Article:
I don’t know.  But yesterday was hard to concentrate at work.  I missed my deadline here by falling asleep 1 hour after work finished.

Today, I am taking a mental health day.  Have to because the anxiety is so bad I need to do some serious self care.  Sleep is #1 priority.  Followed by real food and hydration.  Getting outside for the first time in 4 days.  And trying to regain my sense of safety through grounding, soothing, and DBT strategies.

thanks for reading

Coping Strategy: R&R Christmas

This is the first year Christmas has come on a post day.

I’m not sure how I feel about that.  Usually, I write a post in advance to avoid any commitments or interruptions.

But not this time.

Shame & Anxiety filled holidays

In the past, I struggled with shame about how I preferred to spend my Christmas holidays. So I would evade questions or give breezy answers until people stopped asking me.  It’s easier than getting the pitying looks and having to face the whispers and concern about being lonely or alone for the holidays.  Or feeling the need to explain why I enjoy solitary Christmas days full of quiet and relaxation.  Or having to answer questions about why I choose not to spend time with family or friends.

Rest & Relaxation filled holidays

But this year, I’ve embraced my Christmas experience.  It’s been shaped by past and present memories, by personal values and preferences, and by my choice to honor the spirit of Christmas and Thanksgiving.  It also appeals to the practical side of my nature.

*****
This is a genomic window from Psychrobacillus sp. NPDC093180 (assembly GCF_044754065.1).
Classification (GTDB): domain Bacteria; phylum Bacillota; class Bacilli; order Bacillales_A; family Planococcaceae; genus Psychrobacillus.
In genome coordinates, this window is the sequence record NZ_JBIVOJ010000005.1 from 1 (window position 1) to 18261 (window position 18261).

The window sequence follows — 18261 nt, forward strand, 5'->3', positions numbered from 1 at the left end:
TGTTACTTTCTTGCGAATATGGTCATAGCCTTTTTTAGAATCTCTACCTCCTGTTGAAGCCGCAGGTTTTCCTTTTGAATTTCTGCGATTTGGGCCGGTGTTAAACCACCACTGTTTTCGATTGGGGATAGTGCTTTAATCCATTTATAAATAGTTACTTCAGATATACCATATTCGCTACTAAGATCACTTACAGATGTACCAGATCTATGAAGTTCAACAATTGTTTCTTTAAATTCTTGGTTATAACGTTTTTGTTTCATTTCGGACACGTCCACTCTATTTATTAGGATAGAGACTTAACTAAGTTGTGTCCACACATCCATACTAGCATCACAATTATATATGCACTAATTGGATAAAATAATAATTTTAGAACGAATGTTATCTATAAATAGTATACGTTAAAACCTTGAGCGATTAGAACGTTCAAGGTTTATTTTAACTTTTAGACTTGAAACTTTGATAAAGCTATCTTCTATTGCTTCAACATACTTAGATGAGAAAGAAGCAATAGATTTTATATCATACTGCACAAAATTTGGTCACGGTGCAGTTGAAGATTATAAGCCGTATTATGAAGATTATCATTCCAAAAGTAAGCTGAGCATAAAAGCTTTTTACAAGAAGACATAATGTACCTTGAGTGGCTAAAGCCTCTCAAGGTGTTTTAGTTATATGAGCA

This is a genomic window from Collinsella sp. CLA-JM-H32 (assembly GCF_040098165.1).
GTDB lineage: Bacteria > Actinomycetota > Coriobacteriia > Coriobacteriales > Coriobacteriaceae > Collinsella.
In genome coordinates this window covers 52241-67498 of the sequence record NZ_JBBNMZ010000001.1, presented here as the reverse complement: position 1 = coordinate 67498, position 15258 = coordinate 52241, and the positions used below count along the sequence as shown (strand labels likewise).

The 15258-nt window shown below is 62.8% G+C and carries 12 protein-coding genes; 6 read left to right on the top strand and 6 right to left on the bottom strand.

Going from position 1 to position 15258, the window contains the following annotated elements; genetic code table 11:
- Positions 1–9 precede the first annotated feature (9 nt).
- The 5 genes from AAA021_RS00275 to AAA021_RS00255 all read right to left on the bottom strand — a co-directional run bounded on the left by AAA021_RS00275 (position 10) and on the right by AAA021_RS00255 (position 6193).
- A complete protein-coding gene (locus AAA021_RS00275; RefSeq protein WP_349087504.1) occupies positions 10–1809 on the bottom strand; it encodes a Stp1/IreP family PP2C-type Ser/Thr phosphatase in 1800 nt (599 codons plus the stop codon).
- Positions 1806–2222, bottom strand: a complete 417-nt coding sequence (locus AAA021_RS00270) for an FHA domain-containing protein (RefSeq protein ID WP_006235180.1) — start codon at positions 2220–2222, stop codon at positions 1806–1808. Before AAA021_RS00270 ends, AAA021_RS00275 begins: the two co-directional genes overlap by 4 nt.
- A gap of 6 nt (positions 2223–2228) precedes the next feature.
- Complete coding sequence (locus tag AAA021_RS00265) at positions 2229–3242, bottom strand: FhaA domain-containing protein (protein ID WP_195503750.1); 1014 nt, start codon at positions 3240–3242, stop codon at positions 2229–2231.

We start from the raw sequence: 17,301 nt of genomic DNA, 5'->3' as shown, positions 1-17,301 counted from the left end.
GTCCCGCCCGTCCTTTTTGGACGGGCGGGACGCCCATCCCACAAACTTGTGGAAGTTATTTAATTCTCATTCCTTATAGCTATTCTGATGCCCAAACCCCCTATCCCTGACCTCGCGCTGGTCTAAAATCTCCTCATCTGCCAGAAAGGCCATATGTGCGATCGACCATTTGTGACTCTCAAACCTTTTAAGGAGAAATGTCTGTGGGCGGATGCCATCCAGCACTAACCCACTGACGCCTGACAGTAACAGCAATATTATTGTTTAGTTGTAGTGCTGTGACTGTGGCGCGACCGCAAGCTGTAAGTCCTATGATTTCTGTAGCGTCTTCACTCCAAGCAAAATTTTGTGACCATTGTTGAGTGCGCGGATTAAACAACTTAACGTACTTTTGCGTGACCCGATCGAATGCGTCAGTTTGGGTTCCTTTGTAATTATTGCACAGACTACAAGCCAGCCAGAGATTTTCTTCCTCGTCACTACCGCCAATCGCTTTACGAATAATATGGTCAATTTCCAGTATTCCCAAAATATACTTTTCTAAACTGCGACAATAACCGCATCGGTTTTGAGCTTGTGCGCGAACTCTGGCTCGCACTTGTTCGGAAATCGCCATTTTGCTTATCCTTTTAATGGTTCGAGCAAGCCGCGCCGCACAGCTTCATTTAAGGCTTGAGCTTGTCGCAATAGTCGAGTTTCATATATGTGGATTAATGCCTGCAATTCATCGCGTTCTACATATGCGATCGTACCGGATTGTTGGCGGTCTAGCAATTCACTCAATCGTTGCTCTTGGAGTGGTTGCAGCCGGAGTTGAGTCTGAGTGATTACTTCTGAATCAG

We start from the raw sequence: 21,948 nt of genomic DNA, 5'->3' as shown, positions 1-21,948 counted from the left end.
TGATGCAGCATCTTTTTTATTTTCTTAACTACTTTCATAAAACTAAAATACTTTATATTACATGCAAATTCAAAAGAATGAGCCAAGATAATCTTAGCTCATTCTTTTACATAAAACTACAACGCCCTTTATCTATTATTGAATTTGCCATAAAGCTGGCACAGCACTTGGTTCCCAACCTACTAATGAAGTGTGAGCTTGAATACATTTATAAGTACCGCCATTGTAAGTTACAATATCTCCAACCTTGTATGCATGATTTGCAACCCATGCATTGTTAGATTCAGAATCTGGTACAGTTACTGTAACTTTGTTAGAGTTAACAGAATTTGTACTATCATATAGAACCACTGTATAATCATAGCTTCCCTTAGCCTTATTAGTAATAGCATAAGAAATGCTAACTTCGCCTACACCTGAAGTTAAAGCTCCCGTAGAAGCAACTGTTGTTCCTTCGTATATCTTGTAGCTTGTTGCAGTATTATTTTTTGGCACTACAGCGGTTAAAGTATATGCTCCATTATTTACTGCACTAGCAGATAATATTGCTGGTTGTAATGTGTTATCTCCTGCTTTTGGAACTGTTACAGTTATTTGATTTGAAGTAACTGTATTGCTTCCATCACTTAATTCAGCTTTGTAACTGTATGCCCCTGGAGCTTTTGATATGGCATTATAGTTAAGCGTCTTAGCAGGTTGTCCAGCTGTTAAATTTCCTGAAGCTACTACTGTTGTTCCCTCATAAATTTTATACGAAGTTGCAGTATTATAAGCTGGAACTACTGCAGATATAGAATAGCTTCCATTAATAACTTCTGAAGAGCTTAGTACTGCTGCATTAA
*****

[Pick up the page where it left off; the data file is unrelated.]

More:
I want to be present as much as possible.  I want to remember what scares me about the holidays and why so that I can reclaim Christmas for myself.  I want to learn how to cope with the trauma and triggers so that some future Christmases can be spent with family and friends too.

This year’s holiday plan:

  • Send holiday cards to friends and family
  • Make a shopping list of grounding/comfort food and items for holiday meals
  • Cook food on Christmas eve
  • Connect with friends and family to say Merry Christmas
  • Do some things that feel good on Christmas eve
  • Download some e-books and borrow others from the library
  • Try to sleep on Christmas Eve night
  • Sleep in/relax on Christmas day
  • Wake up when I feel like it; eat when I feel like it
  • Sleep some more (and let the memories flow in and out)
  • Read, relax, enjoy the quiet so opposite to past holidays

Future holiday plan (for when I stop moving and settle in):

  • Decorate for Christmas with a tree and some wreaths, maybe plants too
  • Go out and enjoy some holiday cheer at community events
  • Maybe spend Christmas Eve/Day with people
  • And almost everything on the other holiday plan

Conclusion

A plan doesn’t always work for everyone.  But having some activities or tools in mind for when the triggers hit helps a lot.  So does dreaming or having hope.

I am not ashamed of how I spend my Christmases anymore.  I relish the idea of rest & relaxation in a time when everyone else is burdened with “have to do” lists that cause more negative stress than pleasure.

If ever there came a time when I did choose to be busy, that would be because I CHOSE to include entertaining and socializing into the holiday.  Not for any other reason.

Whatever you celebrate, however you celebrate, I/We all wish you a happy, healthy, safe seasons’s greetings.

Thanks for reading